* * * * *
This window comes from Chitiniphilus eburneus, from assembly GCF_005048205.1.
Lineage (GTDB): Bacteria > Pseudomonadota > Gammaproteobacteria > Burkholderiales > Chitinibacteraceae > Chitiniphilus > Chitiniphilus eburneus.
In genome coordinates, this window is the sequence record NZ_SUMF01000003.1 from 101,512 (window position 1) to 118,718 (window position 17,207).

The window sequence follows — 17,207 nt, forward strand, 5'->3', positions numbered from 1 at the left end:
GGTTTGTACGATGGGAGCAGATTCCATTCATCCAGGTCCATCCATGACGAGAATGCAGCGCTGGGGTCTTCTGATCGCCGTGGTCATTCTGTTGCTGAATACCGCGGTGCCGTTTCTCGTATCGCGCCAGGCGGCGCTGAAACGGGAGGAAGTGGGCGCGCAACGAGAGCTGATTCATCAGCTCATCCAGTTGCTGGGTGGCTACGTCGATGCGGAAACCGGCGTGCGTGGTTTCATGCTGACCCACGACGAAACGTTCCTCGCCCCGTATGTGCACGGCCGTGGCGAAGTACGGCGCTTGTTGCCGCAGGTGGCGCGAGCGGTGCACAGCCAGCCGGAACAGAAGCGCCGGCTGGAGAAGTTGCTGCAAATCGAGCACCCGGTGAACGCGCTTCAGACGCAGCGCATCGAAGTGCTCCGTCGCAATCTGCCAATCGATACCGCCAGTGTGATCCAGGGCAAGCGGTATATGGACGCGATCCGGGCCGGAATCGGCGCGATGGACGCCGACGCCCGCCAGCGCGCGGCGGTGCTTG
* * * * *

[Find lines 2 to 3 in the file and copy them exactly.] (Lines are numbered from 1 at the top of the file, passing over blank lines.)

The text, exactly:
Lineage (GTDB): Bacteria > Pseudomonadota > Gammaproteobacteria > Burkholderiales > Chitinibacteraceae > Chitiniphilus > Chitiniphilus eburneus.
In genome coordinates, this window is the sequence record NZ_SUMF01000003.1 from 101,512 (window position 1) to 118,718 (window position 17,207).